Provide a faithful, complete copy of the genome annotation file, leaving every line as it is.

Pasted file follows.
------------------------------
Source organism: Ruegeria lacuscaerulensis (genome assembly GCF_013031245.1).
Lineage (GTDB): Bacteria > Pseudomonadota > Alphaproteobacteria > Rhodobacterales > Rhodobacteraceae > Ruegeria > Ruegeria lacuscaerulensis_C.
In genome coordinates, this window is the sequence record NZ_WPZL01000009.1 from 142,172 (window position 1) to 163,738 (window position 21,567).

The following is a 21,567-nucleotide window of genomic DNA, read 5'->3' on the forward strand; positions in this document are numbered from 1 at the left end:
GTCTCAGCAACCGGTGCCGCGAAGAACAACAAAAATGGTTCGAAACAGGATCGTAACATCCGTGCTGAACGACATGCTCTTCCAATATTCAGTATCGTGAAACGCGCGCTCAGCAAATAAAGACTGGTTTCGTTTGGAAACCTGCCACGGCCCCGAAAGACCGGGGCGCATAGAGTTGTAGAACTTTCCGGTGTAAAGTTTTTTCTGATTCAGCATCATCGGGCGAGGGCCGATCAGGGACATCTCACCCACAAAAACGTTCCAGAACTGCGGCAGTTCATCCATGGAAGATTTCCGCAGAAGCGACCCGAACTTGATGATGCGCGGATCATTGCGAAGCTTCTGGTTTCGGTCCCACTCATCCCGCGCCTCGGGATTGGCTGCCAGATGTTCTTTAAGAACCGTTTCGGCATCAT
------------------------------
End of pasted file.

Source organism: Ruegeria lacuscaerulensis (genome assembly GCF_013031245.1).
Lineage (GTDB): Bacteria > Pseudomonadota > Alphaproteobacteria > Rhodobacterales > Rhodobacteraceae > Ruegeria > Ruegeria lacuscaerulensis_C.
In genome coordinates, this window is the sequence record NZ_WPZL01000009.1 from 142,172 (window position 1) to 163,738 (window position 21,567).

The following is a 21,567-nucleotide window of genomic DNA, read 5'->3' on the forward strand; positions in this document are numbered from 1 at the left end:
GTCTCAGCAACCGGTGCCGCGAAGAACAACAAAAATGGTTCGAAACAGGATCGTAACATCCGTGCTGAACGACATGCTCTTCCAATATTCAGTATCGTGAAACGCGCGCTCAGCAAATAAAGACTGGTTTCGTTTGGAAACCTGCCACGGCCCCGAAAGACCGGGGCGCATAGAGTTGTAGAACTTTCCGGTGTAAAGTTTTTTCTGATTCAGCATCATCGGGCGAGGGCCGATCAGGGACATCTCACCCACAAAAACGTTCCAGAACTGCGGCAGTTCATCCATGGAAGATTTCCGCAGAAGCGACCCGAACTTGATGATGCGCGGATCATTGCGAAGCTTCTGGTTTCGGTCCCACTCATCCCGCGCCTCGGGATTGGCTGCCAGATGTTCTTTAAGAACCGTTTCGGCATCAT